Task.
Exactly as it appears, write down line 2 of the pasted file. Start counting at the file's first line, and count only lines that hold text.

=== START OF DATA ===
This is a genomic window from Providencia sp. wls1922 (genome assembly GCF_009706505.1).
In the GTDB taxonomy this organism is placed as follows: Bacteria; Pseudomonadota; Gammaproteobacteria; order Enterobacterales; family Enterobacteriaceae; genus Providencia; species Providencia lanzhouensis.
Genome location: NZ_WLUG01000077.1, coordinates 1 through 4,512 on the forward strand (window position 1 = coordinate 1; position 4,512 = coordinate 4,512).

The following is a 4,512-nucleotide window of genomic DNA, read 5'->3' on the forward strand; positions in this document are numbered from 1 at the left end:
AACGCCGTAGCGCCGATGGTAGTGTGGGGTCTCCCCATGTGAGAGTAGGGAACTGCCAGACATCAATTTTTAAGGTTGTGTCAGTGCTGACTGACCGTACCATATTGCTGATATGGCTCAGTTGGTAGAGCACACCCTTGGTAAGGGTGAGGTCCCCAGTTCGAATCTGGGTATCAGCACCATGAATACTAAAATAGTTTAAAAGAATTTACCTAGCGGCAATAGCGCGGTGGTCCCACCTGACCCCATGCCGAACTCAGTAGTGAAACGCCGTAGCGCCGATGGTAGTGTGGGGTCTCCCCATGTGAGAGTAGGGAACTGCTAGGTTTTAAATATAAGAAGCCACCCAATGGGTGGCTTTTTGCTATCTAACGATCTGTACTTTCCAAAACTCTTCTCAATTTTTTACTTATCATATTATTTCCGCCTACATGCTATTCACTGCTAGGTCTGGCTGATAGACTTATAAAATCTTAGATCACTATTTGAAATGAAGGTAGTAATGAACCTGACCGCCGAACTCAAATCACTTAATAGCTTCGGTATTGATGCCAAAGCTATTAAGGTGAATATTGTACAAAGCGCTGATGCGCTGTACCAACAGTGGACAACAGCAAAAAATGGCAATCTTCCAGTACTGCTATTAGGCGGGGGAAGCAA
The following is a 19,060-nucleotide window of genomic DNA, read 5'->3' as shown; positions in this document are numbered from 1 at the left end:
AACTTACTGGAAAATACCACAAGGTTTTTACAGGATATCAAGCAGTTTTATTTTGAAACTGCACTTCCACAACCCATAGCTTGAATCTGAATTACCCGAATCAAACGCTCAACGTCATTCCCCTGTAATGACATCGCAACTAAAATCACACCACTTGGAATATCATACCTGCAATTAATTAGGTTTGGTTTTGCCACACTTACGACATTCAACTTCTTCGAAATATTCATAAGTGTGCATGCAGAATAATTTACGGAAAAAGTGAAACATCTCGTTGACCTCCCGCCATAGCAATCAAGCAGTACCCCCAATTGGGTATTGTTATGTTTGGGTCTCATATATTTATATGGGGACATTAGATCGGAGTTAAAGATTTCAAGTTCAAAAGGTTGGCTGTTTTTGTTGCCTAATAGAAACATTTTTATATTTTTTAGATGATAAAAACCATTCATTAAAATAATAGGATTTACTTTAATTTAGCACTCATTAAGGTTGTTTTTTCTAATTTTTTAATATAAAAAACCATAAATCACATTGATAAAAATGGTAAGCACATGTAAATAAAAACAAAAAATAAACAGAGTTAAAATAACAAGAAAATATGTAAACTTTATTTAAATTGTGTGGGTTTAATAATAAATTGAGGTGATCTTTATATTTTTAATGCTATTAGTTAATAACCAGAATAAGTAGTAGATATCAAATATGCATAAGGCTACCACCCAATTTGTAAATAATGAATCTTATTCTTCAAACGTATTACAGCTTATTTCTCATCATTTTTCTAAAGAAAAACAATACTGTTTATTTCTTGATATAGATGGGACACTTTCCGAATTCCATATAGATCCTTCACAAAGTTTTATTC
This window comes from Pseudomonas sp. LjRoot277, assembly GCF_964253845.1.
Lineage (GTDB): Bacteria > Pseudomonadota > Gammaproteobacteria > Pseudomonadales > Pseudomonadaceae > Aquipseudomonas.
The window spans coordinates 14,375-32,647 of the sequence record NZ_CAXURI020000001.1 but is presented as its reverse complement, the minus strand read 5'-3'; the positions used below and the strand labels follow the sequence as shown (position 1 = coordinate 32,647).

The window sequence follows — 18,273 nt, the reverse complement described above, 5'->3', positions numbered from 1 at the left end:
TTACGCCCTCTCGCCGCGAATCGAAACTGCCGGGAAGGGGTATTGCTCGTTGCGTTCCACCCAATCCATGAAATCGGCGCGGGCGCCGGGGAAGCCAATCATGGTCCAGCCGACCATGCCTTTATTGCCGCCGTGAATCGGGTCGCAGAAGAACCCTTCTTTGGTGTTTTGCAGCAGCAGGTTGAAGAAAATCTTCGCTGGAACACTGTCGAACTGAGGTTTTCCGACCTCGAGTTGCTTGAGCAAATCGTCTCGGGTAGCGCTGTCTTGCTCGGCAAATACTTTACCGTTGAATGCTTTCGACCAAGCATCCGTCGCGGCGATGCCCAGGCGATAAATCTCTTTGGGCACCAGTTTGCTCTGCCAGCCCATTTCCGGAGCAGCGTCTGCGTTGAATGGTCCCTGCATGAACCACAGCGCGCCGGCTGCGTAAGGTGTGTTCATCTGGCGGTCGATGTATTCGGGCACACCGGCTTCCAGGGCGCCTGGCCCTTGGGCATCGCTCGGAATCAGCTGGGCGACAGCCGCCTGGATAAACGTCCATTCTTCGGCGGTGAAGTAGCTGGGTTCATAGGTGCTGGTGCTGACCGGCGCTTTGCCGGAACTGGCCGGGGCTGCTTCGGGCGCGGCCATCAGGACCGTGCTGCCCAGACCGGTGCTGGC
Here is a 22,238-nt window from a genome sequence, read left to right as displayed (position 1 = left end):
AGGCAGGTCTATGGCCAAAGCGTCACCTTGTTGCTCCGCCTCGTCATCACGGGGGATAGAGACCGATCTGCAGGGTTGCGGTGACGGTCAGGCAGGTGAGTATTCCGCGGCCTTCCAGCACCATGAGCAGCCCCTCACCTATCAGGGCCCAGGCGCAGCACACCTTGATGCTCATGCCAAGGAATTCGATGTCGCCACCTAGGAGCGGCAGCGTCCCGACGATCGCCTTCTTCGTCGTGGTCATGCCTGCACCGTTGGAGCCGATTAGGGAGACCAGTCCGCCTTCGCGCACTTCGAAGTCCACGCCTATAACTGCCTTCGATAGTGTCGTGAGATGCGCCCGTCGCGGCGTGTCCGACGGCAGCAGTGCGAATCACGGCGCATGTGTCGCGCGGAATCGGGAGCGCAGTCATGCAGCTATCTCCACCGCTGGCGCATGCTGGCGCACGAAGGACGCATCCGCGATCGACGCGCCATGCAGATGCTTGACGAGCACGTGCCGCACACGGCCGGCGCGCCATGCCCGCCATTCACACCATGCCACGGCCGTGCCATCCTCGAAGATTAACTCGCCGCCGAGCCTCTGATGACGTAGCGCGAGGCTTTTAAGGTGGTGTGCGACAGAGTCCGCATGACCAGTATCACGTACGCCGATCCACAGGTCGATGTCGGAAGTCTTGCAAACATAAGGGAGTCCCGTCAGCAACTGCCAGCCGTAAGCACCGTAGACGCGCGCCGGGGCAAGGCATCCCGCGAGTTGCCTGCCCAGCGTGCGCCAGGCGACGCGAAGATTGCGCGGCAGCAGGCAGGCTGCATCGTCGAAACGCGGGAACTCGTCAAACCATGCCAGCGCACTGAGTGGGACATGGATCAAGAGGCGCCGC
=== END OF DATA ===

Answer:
In the GTDB taxonomy this organism is placed as follows: Bacteria; Pseudomonadota; Gammaproteobacteria; order Enterobacterales; family Enterobacteriaceae; genus Providencia; species Providencia lanzhouensis.